For the Cloud Security Alliance, a nonprofit organization that advises on best practices for providing security services in the cloud, cloud computing is not necessarily more or less secure than the current IT environment.
Like any new technology, it creates risks and opportunities. In some cases, you may need to restructure legacy applications and infrastructure to match or exceed modern safety requirements.
Recent research performed with 50 Chief Information Officers (CIOs) found that 70% of these executives were thinking that, security is the biggest inhibitor to the adoption of cloud architectures. Other barriers mentioned were lack of information about the concept (58%) and corporate culture of IT reported by 44% of respondents.
In cloud, the concern must be the same as used at home. Points to note include control, visibility, ensuring adequate access, protect data, applications and infrastructure. The organization fails to adopt the model for fear. But typically, these companies have less protection practices compared with the cloud providers.
The executive points out that there is the idea that the cloud hosting business is out of control and what is controlled is safer. But this is not true. The same care must be applied in the company transferred to the third, and require to define SLAs, which vary according to the strategy.
Planning is a key, but the truth is that many do not know where to start.
IT professionals need to intensify the battle against internal threats and leverage the technologies of identity management and access to that security is seen as the enabler of the adoption of cloud computing.
Although the company does not rely on a specific policy for the cloud, new implementations are recommended to join the sport.
Avoid Surprises When Hiring Public Cloud Computing Solutions
Survey done in December 2011 indicates that 80% of those CIOs plan to adopt some kind of cloud, with 45% to 15% private and public. Even if the public is not yet the focus of investment, those who opt for this mode should be aware when hiring and managing third-party services. To help companies in this task, the Security Guide for Critical Areas Focused on Cloud Computing and has got some recommendations.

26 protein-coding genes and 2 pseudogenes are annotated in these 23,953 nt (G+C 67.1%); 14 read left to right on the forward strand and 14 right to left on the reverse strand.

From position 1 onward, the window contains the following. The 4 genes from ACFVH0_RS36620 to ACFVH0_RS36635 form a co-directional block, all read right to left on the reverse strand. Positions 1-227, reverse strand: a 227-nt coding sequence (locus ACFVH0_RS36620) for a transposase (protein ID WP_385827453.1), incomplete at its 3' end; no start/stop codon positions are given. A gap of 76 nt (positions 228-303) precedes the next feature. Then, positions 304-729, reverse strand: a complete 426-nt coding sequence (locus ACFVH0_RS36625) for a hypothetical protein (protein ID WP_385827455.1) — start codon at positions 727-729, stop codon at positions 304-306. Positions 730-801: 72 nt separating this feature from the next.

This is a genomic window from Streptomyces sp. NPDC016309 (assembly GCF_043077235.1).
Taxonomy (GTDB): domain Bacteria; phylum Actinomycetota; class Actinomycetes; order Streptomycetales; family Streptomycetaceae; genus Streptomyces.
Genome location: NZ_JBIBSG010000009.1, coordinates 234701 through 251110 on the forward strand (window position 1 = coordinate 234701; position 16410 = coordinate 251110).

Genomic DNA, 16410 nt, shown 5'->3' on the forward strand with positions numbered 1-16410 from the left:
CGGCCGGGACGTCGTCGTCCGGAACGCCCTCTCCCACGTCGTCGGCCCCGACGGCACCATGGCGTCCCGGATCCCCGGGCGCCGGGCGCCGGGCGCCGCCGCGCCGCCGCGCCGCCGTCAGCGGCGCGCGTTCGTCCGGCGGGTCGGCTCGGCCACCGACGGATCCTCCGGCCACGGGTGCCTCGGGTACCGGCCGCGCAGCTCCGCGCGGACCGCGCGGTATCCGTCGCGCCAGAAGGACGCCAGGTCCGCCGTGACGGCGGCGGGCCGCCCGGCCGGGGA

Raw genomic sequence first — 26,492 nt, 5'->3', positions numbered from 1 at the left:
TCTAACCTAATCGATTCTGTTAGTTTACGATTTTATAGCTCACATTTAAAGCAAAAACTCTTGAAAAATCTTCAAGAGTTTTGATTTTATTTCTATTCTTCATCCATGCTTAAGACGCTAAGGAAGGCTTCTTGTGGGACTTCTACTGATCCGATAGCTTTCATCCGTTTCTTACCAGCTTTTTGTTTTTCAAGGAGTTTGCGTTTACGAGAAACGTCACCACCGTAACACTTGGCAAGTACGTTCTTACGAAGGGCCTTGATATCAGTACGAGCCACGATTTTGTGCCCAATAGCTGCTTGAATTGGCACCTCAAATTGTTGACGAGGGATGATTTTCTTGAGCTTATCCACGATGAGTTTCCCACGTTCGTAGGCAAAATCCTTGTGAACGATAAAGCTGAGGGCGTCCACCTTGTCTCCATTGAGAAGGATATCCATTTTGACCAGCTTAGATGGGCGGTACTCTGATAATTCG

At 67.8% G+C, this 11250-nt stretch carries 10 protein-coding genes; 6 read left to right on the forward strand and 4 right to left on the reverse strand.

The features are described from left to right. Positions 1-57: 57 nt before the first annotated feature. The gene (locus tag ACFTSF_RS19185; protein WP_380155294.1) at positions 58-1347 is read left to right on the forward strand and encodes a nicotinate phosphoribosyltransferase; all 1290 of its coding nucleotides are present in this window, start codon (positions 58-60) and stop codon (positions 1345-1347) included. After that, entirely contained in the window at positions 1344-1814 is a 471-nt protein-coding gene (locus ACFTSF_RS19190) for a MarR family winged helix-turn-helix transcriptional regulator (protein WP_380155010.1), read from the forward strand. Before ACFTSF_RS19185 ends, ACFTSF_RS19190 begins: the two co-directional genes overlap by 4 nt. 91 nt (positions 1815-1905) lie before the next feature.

The document was prepared by Cloud Security Alliance to advise on the best practices of service delivery in the area of security in the cloud.
1-You need to examine and evaluate the supply chain from the supplier (relationships among service providers etc). This also means checking the management of outsourced services by the provider.
2-Evaluation of outsourced service providers should concentrate on disaster recovery policy and business continuity, and processes. It should also include a review of the assessments for the supplier to fulfill requirements of policies and procedures, and evaluation of the metrics used by the supplier to provide information about the performance and effectiveness of controls.
3-The plan of disaster recovery and business continuity should include scenarios of loss of services provided by the supplier and the loss by the provider of outsourced services and capabilities dependent on others.
4-The regulation of information security governance, risk management and the structures and processes of the supplier should be widely evaluated.
5-You must request documentation about the facilities and services of the supplier that are assessed for risks and controls in audited for vulnerabilities. Also, look for a definition of the request that the vendor considers to be the success factors of information security and critical services, key performance indicators, and how these points are measured.
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